I know this isn’t a great movie and yet it manages to entertain me throughout and having seen it a few times over the years, I can say it’s kept the same entertainment value then as it has now. I would say it’s also an underrated flick garnering a wretched 9% critic rating on Rotten Tomatoes (and even only 52% amongst users). In any event, I liked this movie when I first saw it the mid-late 1990s, no doubt on VHS, to just the other day now on Blu-ray. No, it’s not a great movie and it is highly predictable, but Stallone gives a finely reserved role while Banderas, albeit out of his element, is good enough to be film’s primary antagonist.
The movie was directed by Richard Donner who, throughout the lengthy 130-minute running time, manages to keep the pacing and suspense going from beginning to the final frame. As I mentioned, Assassins was the brainchild of the Wachowski Brothers (credited for the story and screenplay) with Brian Helgeland brought in at some point later to probably add some dialogue and plot points to complete the project.
SPECIAL FEATURES – 0.5/5
The only feature included is the Theatrical Trailer (2:42; SD).
VIDEO – 4.25/5
Assassins shoots its way onto Blu-ray with a 1080p high-def and a MPEG-4 AVC codec on a 25GB single-layered disc. The movie looks excellent in HD and at times actually pops off the screen, as it did in the opening scene as Rath marches his latest mark into the swamp to “retire”. There are green blades of grass set against the darker swamp and white, cloud-filled, skies. Other elements also look quite good and the detail level, although not the best compared with other films from around the same time, also is decent. The picture itself was void of any flaws like dust marks and scratches and yet at the same time there’s a fine amount of natural film grain and noise to give that quality film-like look to the transfer.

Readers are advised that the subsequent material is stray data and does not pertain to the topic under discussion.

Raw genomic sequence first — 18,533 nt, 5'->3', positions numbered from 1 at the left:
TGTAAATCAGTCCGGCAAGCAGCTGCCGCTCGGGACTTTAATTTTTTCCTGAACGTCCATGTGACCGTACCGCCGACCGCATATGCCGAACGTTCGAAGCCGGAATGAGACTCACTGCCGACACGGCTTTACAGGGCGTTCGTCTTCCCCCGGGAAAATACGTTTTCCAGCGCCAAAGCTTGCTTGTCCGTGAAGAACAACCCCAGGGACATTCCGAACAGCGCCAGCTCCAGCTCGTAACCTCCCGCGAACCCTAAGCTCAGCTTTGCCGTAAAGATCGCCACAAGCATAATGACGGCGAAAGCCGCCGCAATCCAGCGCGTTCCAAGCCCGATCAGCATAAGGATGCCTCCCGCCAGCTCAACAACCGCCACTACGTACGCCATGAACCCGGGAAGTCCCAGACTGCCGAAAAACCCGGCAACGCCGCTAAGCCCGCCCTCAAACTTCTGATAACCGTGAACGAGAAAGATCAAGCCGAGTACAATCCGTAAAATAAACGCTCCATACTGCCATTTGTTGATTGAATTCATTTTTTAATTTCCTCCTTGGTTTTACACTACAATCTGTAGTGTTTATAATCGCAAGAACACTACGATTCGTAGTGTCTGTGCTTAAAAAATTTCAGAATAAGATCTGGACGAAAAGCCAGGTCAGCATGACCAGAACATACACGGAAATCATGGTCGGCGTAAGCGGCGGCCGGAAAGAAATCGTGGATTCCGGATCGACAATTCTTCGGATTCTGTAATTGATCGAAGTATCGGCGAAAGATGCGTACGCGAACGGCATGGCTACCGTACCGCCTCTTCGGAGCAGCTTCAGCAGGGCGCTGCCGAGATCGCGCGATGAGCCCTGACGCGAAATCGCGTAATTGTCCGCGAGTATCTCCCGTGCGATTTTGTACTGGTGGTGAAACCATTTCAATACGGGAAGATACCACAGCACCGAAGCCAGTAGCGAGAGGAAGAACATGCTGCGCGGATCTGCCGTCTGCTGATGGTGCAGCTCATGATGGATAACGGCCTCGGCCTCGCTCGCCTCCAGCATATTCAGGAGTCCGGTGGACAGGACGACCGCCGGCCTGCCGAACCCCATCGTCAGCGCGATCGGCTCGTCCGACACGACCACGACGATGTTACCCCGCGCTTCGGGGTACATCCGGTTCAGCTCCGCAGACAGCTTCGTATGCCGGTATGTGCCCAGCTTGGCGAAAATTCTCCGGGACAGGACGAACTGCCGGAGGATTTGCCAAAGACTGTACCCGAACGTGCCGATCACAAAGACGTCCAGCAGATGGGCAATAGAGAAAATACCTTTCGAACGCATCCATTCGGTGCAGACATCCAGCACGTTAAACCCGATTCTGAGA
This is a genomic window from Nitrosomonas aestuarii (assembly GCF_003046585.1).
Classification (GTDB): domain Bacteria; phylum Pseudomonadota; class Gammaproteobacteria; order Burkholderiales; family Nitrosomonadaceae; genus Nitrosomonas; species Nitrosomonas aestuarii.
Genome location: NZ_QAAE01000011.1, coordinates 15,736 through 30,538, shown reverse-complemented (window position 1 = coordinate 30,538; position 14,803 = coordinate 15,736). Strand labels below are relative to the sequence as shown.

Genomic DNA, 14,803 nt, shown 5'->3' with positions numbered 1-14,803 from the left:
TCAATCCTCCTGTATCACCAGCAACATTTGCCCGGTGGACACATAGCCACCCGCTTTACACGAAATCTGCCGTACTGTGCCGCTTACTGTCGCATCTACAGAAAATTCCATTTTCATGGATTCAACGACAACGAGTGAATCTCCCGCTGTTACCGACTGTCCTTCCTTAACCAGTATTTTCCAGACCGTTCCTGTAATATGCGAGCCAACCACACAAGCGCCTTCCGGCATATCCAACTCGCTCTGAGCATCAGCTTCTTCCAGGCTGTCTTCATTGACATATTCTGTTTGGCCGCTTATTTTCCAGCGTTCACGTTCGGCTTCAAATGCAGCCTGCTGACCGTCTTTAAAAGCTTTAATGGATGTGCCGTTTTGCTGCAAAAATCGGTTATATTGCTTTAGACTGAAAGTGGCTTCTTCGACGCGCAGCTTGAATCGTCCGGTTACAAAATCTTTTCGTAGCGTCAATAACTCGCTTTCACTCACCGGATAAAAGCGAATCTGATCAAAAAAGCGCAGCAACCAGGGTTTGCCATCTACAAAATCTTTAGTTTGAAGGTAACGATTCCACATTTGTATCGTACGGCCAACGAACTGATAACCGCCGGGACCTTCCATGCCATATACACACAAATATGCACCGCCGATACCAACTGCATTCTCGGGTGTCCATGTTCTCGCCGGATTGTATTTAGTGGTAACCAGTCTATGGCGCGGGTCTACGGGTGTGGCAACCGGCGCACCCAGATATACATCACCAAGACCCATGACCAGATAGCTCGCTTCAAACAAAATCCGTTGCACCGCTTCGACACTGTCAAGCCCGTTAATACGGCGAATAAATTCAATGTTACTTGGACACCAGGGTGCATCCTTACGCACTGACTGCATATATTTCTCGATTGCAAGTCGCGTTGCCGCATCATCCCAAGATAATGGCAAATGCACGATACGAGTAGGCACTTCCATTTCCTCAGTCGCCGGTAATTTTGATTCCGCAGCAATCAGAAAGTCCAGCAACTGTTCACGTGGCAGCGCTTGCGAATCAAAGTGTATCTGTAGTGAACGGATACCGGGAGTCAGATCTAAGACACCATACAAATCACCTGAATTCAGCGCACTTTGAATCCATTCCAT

AUDIO – 4.0/5
The DTS-HD MA 5.1 track in the meantime has a wide array of audio elements. First, as you can imagine, there’s plenty of action that gives off the most depth (making use of the front and rear channels) to the lossless track, and it certainly does, but it’s the quieter moments, such as the opening scene which is dialogue driven with some sounds of nature, which makes this a well rounded track. My only complaint is that the LFE channel doesn’t click on very often but otherwise fans of the film should be impressed.
OVERALL – 3.5/5
Overall, Assassins wasn’t well received upon its release back in 1995 but even back then, I enjoyed the heck out of it thanks to the sharp dialogue, well written plot (even if the finale is predictable) and fine performances from Sylvester Stallone and Julianne Moore while Antonio Banderas fills the antagonist role well enough even if it’s uneven, although maybe that’s how he was told to approach it. In any case, this Blu-ray release is pretty good with audio and video transfers which make this a no-brainer upgrade over its DVD counterpart.
Brian Oliver, The Movieman
Check out more screen caps on page 2.